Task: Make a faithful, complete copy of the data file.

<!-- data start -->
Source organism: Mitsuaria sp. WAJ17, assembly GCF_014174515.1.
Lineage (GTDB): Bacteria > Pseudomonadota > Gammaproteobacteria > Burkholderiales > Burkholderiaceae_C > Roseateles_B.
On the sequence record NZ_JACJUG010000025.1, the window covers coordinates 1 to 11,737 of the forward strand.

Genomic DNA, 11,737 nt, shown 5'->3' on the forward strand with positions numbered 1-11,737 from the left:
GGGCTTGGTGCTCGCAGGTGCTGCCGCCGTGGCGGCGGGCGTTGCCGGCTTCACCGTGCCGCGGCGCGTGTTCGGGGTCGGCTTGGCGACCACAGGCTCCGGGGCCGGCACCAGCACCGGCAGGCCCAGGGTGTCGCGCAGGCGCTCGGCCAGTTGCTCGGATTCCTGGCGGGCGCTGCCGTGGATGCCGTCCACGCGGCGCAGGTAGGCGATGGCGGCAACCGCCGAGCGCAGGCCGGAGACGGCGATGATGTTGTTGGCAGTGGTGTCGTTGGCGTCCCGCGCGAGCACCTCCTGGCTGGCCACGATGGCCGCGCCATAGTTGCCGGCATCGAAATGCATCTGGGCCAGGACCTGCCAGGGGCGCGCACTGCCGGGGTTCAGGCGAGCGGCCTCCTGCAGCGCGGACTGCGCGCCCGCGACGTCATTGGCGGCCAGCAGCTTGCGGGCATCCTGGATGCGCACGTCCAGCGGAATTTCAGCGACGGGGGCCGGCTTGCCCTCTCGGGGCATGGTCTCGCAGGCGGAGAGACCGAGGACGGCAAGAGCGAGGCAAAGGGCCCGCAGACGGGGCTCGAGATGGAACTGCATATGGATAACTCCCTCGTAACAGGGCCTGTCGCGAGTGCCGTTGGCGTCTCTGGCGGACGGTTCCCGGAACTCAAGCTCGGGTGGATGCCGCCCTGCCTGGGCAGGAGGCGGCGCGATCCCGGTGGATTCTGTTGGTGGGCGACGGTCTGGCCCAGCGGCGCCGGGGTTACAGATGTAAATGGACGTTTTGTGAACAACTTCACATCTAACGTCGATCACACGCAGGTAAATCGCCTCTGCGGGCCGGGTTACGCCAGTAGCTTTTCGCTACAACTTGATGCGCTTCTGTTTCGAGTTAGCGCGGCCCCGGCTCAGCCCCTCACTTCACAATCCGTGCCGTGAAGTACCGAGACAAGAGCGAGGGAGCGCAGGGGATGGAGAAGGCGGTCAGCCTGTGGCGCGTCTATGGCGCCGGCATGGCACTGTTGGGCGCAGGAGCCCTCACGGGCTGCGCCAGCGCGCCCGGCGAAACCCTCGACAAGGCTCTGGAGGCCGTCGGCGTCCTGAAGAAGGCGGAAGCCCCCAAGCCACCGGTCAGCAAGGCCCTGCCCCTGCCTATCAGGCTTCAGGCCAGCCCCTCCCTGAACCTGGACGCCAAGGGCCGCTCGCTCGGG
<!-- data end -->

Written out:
Source organism: Mitsuaria sp. WAJ17, assembly GCF_014174515.1.
Lineage (GTDB): Bacteria > Pseudomonadota > Gammaproteobacteria > Burkholderiales > Burkholderiaceae_C > Roseateles_B.
On the sequence record NZ_JACJUG010000025.1, the window covers coordinates 1 to 11,737 of the forward strand.

Genomic DNA, 11,737 nt, shown 5'->3' on the forward strand with positions numbered 1-11,737 from the left:
GGGCTTGGTGCTCGCAGGTGCTGCCGCCGTGGCGGCGGGCGTTGCCGGCTTCACCGTGCCGCGGCGCGTGTTCGGGGTCGGCTTGGCGACCACAGGCTCCGGGGCCGGCACCAGCACCGGCAGGCCCAGGGTGTCGCGCAGGCGCTCGGCCAGTTGCTCGGATTCCTGGCGGGCGCTGCCGTGGATGCCGTCCACGCGGCGCAGGTAGGCGATGGCGGCAACCGCCGAGCGCAGGCCGGAGACGGCGATGATGTTGTTGGCAGTGGTGTCGTTGGCGTCCCGCGCGAGCACCTCCTGGCTGGCCACGATGGCCGCGCCATAGTTGCCGGCATCGAAATGCATCTGGGCCAGGACCTGCCAGGGGCGCGCACTGCCGGGGTTCAGGCGAGCGGCCTCCTGCAGCGCGGACTGCGCGCCCGCGACGTCATTGGCGGCCAGCAGCTTGCGGGCATCCTGGATGCGCACGTCCAGCGGAATTTCAGCGACGGGGGCCGGCTTGCCCTCTCGGGGCATGGTCTCGCAGGCGGAGAGACCGAGGACGGCAAGAGCGAGGCAAAGGGCCCGCAGACGGGGCTCGAGATGGAACTGCATATGGATAACTCCCTCGTAACAGGGCCTGTCGCGAGTGCCGTTGGCGTCTCTGGCGGACGGTTCCCGGAACTCAAGCTCGGGTGGATGCCGCCCTGCCTGGGCAGGAGGCGGCGCGATCCCGGTGGATTCTGTTGGTGGGCGACGGTCTGGCCCAGCGGCGCCGGGGTTACAGATGTAAATGGACGTTTTGTGAACAACTTCACATCTAACGTCGATCACACGCAGGTAAATCGCCTCTGCGGGCCGGGTTACGCCAGTAGCTTTTCGCTACAACTTGATGCGCTTCTGTTTCGAGTTAGCGCGGCCCCGGCTCAGCCCCTCACTTCACAATCCGTGCCGTGAAGTACCGAGACAAGAGCGAGGGAGCGCAGGGGATGGAGAAGGCGGTCAGCCTGTGGCGCGTCTATGGCGCCGGCATGGCACTGTTGGGCGCAGGAGCCCTCACGGGCTGCGCCAGCGCGCCCGGCGAAACCCTCGACAAGGCTCTGGAGGCCGTCGGCGTCCTGAAGAAGGCGGAAGCCCCCAAGCCACCGGTCAGCAAGGCCCTGCCCCTGCCTATCAGGCTTCAGGCCAGCCCCTCCCTGAACCTGGACGCCAAGGGCCGCTCGCTCGGG